More than 20 students showed up Thursday night to address the board about the recent onslaught of delays and cancellations that have pushed the school year into mid-June.
Senior Taylor Kline spoke to the board, saying the senior class has many concerns about the length of the school year, and asked the board to consider looking at options for keeping graduation within the first week of June.
That is the week that the last day of school was supposed to happen. But with the six snow days so far, the last day for students is now June 11.
Before the meeting, several students explained why they decided to speak about the snow days.
Family, college:Carly Frisby and Kline are starting at Penn State's main campus June 29 for a summer session. Kline said that means they'll be going straight from high school to college, with less than a month in between.
For most in the group, knowing the graduation date was the largest concern. Regan Clevenger, the senior class president, said she has family members from five countries invited to attend the graduation ceremony. Some of them had already scheduled flights from France, Mexico and India.
Now, Clevenger said, some of her family might not be able to come because of the cost associated with changing flights and travel plans.
Kline said before the meeting that she and her classmates decided to address the board members because they wanted to turn classroom complaints into action.
"Someone had to say something," Kline said.
State requirements:In her comments to the board, Kline highlighted several rules from the state Department of Education regarding requirements for graduation, including the 990-hour requirement for secondary students. Kline said some vacation days in the year are in-service days for teachers, and asked the board to consider working with teachers to allow students to attend those days of school.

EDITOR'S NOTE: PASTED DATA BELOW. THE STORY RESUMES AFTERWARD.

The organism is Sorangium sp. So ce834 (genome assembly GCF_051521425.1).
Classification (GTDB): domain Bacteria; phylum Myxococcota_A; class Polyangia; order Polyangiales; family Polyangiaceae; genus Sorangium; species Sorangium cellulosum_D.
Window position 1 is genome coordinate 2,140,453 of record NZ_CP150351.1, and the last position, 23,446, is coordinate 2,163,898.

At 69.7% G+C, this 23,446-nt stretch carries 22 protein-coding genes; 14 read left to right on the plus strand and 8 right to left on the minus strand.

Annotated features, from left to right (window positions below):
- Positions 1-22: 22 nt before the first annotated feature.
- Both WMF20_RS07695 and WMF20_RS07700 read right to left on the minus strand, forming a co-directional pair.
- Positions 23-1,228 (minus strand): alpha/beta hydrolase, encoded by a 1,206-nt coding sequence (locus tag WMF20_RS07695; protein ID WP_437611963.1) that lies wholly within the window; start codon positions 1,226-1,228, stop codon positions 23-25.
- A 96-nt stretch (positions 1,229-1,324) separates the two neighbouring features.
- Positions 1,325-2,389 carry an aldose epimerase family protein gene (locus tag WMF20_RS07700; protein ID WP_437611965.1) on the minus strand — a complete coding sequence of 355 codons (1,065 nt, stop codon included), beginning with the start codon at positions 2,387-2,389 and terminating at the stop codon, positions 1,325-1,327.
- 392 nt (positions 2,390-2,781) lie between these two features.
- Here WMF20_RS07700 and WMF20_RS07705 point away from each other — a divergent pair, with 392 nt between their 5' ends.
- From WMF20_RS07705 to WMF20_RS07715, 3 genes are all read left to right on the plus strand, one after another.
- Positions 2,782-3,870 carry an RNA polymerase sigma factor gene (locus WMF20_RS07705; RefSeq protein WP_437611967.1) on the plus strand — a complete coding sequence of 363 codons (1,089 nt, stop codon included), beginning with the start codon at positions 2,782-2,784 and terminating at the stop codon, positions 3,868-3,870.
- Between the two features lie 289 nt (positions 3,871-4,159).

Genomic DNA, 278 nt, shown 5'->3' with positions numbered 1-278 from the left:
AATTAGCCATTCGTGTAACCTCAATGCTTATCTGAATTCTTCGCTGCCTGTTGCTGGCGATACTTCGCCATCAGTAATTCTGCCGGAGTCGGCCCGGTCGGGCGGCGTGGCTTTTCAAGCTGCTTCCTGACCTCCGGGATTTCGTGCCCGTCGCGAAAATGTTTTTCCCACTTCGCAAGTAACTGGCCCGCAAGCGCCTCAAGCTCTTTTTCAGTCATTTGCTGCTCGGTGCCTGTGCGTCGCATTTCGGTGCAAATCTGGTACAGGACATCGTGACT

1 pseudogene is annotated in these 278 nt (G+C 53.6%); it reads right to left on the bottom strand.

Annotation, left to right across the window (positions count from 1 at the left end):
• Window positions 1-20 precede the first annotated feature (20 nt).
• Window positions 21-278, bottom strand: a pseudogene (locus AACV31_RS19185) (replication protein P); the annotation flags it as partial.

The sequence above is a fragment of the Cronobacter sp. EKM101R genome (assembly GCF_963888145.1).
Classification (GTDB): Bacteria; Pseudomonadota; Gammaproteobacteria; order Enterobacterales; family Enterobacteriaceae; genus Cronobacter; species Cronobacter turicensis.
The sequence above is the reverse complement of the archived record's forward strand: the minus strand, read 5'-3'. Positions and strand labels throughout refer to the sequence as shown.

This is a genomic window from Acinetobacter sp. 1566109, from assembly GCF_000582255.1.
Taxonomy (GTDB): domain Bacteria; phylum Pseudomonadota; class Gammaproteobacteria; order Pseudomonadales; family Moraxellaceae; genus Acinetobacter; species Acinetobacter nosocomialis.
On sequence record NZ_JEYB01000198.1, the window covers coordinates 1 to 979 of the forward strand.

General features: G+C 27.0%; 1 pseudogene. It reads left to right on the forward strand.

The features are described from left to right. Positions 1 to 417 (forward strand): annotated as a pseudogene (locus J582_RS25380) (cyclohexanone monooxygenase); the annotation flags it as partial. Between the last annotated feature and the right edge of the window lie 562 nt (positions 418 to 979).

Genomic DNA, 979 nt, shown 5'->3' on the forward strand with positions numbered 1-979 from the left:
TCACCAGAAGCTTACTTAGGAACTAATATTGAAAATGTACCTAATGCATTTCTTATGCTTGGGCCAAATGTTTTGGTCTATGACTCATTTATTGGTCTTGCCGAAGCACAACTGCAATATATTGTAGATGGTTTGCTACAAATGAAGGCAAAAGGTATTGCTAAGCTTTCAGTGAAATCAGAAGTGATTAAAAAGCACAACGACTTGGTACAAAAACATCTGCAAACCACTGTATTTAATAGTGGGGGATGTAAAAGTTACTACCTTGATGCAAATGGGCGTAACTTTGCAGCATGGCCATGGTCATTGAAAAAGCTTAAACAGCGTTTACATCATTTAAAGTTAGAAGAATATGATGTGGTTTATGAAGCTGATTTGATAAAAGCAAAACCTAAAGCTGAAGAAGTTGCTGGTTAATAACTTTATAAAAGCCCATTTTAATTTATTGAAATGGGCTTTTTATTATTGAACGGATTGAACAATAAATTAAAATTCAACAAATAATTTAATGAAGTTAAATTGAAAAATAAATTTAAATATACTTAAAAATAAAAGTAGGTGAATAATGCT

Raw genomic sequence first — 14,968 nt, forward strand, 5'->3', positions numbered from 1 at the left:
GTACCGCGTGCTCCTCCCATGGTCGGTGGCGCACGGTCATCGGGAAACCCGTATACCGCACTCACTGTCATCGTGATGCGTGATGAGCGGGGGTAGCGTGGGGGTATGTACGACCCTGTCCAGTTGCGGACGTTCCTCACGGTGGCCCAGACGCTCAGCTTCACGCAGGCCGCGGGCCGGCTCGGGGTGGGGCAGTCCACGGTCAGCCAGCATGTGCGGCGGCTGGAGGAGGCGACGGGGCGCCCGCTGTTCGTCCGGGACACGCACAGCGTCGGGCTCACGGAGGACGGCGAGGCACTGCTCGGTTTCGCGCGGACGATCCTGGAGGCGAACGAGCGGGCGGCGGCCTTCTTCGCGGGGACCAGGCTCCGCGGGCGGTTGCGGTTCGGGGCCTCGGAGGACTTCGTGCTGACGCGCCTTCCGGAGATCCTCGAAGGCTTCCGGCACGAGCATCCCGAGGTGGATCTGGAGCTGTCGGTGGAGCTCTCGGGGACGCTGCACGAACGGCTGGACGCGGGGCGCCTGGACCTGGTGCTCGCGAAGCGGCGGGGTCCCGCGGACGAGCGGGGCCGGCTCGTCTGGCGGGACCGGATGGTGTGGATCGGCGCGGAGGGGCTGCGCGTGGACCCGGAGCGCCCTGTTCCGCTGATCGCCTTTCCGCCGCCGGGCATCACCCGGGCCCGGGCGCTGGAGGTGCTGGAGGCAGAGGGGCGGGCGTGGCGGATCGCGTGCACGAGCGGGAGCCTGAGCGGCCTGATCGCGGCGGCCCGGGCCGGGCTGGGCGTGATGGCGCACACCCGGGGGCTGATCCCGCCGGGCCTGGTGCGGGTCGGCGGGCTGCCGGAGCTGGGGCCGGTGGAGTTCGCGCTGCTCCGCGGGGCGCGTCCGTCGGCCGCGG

Following Kline's comments, Superintendent Ron Dyer thanked her and the students for sharing their thoughts with the board.
Dyer said there are alternatives the district is investigating for making up school days, but that the district will face penalties if students don't attend school for the required amount of time.
"That has a broader concern for our community," Dyer said.
Goal:Dyer said it is the administration's goal to hold graduation in the first week of June, but said he cannot guarantee that for families because there are still several weeks of winter left.
Board member Kristin Phillips-Hill said she was "impressed" with Kline's comments and was happy to see the students advocating for themselves and their classmates.
Phillips-Hill, the chairwoman of the policy committee, said the board will take the students' concerns to heart and will do what they can within the confines of the law to allow students to graduate "in a timely fashion."
She added she has a child who is a Dallastown senior, who is also talking about graduating earlier rather than later.
"You have a lobbyist that works 24 hours a day at my house," she said.
Dyer said in a previous meeting the graduation date is not set until April 1.
— Reach Nikelle Snader at email@example.com.